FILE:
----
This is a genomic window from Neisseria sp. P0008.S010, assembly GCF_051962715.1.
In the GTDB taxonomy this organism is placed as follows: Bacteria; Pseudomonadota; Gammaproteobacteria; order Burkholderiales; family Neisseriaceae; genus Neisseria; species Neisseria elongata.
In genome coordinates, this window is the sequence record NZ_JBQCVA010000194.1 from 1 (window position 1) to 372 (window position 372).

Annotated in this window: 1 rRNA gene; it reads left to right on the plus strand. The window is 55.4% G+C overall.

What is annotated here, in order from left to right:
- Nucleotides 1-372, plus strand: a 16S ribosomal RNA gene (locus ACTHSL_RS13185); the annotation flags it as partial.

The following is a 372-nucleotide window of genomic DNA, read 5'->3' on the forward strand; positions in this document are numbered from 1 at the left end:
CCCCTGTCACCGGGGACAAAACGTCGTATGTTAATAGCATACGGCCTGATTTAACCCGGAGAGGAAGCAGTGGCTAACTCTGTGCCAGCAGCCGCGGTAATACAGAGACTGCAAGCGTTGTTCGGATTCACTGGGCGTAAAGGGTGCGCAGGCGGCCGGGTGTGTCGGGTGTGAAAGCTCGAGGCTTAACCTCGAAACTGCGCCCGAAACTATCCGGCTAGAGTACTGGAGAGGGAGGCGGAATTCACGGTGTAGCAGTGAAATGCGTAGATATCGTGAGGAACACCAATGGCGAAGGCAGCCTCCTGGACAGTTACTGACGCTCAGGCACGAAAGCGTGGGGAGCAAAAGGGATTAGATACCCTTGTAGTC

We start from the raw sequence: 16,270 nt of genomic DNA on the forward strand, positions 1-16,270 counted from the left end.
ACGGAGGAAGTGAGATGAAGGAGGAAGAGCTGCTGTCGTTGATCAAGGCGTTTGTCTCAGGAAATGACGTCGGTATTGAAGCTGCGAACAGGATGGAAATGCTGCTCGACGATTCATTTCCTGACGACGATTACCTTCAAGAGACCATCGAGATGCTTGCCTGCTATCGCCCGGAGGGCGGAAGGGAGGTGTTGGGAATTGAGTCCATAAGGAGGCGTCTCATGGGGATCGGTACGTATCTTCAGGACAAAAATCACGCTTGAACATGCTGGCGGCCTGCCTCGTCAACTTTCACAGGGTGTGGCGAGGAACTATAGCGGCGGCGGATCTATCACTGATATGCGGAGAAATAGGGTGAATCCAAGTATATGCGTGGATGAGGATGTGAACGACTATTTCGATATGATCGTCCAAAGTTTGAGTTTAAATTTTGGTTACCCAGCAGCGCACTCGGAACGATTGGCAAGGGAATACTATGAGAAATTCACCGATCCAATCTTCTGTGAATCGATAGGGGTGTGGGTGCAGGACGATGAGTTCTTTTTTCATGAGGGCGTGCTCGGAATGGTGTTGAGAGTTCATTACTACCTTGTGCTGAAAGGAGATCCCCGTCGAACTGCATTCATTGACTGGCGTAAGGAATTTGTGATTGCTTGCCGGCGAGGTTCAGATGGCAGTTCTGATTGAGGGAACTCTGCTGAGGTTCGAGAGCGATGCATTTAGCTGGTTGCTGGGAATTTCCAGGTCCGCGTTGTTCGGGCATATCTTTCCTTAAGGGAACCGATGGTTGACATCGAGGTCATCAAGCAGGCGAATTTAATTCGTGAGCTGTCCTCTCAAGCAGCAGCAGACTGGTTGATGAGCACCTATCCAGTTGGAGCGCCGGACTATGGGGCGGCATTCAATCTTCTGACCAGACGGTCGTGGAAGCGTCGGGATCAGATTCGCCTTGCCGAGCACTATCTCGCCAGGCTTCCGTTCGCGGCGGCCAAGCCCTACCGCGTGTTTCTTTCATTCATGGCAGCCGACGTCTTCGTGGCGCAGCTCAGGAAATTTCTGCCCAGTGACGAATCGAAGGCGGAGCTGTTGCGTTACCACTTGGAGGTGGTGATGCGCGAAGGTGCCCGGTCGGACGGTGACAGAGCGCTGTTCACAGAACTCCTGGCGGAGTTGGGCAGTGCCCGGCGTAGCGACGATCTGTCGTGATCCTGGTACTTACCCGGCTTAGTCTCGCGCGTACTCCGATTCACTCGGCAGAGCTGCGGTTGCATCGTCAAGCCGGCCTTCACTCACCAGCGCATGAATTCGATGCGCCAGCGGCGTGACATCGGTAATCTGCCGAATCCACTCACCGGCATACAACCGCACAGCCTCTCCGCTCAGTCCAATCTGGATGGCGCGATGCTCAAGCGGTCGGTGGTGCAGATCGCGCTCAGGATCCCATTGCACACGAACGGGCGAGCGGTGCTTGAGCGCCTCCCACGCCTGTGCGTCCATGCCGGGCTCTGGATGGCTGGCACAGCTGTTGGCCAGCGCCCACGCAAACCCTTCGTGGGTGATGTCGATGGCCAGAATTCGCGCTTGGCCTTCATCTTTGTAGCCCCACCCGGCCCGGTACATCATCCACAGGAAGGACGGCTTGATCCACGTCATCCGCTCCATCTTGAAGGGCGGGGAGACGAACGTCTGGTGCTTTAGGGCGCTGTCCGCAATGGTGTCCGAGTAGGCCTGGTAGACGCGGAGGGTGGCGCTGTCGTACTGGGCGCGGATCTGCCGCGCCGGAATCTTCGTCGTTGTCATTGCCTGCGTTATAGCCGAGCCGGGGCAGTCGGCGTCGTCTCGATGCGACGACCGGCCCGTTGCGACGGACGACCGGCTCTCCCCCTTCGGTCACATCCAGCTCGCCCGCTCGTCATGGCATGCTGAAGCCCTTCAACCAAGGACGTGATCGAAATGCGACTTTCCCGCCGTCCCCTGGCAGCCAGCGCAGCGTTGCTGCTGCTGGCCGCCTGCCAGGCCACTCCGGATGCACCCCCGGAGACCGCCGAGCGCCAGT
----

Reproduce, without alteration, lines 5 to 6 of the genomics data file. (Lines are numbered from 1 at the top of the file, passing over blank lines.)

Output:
What is annotated here, in order from left to right:
- Nucleotides 1-372, plus strand: a 16S ribosomal RNA gene (locus ACTHSL_RS13185); the annotation flags it as partial.